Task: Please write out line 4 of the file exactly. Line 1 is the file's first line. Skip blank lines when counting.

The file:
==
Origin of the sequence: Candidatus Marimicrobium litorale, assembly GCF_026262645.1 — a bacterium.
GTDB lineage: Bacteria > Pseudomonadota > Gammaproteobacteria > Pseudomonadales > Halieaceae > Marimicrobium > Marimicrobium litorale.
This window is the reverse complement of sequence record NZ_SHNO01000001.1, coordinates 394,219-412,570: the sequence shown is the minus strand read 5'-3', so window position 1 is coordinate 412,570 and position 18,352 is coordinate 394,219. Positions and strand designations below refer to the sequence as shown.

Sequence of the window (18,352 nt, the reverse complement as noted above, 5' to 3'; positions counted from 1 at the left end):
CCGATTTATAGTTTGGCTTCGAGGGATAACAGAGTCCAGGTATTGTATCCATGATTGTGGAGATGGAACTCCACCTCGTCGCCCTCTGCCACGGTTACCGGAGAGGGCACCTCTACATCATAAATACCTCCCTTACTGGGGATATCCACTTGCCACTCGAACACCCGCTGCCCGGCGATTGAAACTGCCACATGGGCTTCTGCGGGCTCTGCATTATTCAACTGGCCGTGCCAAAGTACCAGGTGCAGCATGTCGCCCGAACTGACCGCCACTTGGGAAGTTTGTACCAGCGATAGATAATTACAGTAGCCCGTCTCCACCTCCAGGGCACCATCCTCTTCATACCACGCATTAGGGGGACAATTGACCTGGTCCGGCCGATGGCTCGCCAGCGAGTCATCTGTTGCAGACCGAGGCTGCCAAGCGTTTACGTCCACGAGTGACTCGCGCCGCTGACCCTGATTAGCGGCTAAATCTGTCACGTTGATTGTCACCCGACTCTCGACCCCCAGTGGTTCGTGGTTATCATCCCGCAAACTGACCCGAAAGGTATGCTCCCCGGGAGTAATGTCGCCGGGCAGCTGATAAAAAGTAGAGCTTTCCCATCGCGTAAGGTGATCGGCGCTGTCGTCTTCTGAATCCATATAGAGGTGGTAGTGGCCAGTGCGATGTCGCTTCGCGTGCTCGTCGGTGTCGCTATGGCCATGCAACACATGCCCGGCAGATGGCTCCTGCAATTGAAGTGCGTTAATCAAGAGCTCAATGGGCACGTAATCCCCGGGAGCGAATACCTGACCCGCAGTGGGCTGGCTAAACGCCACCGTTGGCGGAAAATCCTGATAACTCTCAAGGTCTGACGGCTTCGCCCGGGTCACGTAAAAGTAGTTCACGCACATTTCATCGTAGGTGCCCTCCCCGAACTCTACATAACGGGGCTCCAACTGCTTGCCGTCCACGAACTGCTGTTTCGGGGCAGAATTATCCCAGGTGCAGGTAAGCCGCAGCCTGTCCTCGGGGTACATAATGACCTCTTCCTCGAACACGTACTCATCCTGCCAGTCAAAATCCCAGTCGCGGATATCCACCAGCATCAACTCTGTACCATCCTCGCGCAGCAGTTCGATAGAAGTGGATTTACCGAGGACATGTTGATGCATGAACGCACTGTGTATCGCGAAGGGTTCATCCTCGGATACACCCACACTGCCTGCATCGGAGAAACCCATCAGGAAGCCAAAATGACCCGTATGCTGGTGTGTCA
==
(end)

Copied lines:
Sequence of the window (18,352 nt, the reverse complement as noted above, 5' to 3'; positions counted from 1 at the left end):